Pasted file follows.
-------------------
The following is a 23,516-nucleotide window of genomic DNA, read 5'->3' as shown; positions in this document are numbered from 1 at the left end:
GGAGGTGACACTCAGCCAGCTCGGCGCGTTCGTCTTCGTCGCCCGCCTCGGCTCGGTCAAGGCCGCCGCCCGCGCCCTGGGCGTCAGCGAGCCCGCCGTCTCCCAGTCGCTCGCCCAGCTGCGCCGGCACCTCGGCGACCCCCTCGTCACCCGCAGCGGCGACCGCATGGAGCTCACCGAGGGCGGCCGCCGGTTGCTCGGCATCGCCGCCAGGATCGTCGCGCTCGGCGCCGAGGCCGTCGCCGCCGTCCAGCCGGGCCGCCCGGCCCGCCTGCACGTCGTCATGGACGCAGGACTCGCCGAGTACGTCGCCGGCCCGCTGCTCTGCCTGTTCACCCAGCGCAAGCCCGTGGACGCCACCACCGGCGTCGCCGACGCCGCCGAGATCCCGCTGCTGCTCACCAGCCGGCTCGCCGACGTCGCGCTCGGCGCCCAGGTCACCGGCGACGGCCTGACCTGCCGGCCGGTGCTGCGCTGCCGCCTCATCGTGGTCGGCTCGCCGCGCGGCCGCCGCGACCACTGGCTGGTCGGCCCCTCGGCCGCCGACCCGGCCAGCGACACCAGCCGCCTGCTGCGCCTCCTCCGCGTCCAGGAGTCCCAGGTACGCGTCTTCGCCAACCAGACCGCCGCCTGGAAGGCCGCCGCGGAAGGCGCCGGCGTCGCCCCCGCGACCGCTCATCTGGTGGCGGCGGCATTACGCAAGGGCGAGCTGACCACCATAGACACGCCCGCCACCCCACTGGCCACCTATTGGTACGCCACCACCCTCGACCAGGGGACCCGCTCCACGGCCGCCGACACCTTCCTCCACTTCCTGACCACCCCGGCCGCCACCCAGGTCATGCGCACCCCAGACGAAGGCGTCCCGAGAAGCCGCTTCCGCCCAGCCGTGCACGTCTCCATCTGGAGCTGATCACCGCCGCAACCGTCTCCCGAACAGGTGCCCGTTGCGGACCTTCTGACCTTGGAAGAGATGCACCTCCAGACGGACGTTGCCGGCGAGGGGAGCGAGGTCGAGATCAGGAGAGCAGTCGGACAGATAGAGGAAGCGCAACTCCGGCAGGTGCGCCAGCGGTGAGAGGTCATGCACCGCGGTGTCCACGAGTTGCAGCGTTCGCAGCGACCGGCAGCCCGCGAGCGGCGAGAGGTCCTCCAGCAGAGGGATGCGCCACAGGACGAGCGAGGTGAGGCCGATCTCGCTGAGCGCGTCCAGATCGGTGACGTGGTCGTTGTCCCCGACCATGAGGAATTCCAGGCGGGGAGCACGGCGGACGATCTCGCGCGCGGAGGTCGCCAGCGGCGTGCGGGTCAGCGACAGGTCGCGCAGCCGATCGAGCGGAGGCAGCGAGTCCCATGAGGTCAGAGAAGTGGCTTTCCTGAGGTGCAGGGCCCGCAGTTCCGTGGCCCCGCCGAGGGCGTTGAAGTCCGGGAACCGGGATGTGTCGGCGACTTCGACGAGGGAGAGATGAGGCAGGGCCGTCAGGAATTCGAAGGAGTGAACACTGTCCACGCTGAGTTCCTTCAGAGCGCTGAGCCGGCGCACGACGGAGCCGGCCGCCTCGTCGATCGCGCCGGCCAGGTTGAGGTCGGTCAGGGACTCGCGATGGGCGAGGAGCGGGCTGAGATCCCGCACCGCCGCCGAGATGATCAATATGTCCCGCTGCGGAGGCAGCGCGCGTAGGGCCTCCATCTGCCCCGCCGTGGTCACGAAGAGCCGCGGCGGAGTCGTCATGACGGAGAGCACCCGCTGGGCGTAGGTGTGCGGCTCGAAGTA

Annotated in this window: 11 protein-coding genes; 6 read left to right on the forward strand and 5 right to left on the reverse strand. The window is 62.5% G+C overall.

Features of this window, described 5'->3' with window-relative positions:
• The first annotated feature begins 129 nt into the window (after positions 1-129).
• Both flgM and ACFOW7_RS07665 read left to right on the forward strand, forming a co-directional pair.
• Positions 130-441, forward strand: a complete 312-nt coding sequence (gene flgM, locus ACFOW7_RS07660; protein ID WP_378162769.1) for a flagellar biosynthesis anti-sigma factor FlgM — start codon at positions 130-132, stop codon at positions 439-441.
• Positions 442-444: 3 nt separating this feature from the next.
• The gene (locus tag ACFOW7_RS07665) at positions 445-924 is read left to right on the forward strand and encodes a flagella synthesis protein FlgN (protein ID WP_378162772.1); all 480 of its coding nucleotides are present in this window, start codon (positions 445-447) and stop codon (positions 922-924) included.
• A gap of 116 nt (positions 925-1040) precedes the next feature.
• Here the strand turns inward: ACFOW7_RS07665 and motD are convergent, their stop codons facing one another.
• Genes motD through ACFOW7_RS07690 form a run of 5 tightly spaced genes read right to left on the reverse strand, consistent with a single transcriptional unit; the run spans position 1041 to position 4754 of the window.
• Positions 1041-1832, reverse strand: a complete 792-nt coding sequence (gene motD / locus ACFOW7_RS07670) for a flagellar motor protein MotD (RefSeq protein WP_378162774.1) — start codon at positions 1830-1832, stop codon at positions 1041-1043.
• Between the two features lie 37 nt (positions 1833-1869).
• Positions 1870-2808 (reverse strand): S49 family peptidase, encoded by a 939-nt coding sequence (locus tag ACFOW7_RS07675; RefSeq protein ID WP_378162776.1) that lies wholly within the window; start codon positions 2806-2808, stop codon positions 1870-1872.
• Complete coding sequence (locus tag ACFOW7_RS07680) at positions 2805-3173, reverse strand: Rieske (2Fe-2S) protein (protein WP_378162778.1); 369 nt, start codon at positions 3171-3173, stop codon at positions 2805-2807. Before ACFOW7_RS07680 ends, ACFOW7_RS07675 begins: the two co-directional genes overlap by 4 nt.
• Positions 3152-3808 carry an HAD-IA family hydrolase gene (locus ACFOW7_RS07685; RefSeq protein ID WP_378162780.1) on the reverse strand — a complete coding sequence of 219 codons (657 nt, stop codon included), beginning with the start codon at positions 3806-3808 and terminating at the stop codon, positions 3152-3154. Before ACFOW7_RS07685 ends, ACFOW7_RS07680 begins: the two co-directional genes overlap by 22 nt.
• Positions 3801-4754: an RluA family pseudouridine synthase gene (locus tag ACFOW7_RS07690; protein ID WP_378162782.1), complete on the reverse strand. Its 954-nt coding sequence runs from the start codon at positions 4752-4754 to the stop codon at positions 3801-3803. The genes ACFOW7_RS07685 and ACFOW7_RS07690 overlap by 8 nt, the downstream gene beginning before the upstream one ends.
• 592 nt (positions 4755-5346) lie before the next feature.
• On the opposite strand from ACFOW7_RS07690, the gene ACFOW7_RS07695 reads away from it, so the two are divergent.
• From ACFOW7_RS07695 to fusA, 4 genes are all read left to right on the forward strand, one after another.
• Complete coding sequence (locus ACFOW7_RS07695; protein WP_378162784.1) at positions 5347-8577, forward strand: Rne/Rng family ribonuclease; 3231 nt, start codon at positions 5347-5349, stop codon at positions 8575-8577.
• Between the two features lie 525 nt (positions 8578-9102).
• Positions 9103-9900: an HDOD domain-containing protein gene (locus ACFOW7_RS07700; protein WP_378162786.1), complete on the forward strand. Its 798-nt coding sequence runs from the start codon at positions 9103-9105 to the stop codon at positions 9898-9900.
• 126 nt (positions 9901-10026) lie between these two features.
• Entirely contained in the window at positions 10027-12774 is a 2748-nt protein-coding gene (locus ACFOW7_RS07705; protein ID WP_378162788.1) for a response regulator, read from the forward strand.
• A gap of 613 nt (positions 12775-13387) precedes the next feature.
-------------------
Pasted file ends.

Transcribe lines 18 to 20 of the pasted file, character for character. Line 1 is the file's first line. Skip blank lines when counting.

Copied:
• Positions 3801-4754: an RluA family pseudouridine synthase gene (locus tag ACFOW7_RS07690; protein ID WP_378162782.1), complete on the reverse strand. Its 954-nt coding sequence runs from the start codon at positions 4752-4754 to the stop codon at positions 3801-3803. The genes ACFOW7_RS07685 and ACFOW7_RS07690 overlap by 8 nt, the downstream gene beginning before the upstream one ends.
• 592 nt (positions 4755-5346) lie before the next feature.
• On the opposite strand from ACFOW7_RS07690, the gene ACFOW7_RS07695 reads away from it, so the two are divergent.